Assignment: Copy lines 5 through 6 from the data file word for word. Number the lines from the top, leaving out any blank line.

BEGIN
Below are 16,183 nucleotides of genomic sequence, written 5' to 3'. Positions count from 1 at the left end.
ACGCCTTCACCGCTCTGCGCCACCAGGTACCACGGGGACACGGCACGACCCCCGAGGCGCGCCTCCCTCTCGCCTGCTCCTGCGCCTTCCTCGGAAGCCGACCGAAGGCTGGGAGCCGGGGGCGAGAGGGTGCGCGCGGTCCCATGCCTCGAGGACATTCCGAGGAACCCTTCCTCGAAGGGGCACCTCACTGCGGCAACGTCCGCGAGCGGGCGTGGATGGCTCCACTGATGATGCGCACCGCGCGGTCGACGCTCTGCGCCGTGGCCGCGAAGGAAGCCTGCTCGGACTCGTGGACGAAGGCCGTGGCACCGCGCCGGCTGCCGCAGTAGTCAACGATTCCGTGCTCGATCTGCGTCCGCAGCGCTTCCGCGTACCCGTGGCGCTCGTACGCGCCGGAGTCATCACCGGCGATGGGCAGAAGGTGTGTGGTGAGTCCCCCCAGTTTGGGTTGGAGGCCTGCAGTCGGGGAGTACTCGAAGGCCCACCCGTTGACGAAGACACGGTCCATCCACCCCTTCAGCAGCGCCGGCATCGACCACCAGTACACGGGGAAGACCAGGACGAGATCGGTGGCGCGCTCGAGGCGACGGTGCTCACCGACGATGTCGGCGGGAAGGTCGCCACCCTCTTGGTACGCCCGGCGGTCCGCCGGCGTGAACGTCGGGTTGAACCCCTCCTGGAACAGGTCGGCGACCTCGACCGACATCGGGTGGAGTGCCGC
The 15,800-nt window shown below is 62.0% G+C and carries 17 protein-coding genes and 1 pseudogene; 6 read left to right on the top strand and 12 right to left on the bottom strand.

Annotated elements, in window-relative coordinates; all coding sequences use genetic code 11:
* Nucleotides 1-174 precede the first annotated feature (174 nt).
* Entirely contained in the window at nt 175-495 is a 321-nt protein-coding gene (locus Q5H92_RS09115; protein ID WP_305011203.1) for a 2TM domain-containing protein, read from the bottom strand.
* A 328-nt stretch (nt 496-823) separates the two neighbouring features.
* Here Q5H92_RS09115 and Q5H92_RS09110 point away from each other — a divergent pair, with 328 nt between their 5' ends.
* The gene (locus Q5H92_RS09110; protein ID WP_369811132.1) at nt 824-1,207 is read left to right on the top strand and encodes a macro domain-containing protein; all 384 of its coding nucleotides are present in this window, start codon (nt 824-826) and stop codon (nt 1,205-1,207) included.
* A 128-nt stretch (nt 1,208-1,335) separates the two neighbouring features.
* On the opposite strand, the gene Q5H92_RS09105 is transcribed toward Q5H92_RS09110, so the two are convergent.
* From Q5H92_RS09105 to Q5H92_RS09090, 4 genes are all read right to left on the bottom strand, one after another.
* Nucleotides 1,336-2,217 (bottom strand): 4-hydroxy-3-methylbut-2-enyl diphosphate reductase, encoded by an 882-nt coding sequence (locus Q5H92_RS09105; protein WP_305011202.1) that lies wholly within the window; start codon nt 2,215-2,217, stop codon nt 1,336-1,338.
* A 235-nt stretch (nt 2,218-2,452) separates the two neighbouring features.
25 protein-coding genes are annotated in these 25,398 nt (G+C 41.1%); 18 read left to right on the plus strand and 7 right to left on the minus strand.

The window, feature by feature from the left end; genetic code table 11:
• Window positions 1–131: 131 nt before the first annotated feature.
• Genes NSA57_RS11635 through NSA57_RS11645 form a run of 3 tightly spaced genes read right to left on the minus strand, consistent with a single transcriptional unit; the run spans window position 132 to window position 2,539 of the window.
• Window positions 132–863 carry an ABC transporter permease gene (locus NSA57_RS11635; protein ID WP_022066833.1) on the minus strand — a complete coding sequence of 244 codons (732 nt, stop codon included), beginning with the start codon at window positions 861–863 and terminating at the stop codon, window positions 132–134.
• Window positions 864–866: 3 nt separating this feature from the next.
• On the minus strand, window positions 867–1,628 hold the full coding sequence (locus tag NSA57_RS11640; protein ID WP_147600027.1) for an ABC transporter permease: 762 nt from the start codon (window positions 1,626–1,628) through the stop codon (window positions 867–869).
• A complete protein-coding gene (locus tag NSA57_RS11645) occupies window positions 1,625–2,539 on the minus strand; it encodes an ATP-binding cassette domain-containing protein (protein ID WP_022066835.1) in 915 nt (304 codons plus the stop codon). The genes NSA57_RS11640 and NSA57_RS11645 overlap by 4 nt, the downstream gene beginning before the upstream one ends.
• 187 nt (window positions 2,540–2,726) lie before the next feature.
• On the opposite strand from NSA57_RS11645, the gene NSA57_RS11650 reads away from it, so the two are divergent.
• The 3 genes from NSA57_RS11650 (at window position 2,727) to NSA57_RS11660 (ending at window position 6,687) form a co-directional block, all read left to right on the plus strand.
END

* Nucleotides 1-174 precede the first annotated feature (174 nt).
* Entirely contained in the window at nt 175-495 is a 321-nt protein-coding gene (locus Q5H92_RS09115; protein ID WP_305011203.1) for a 2TM domain-containing protein, read from the bottom strand.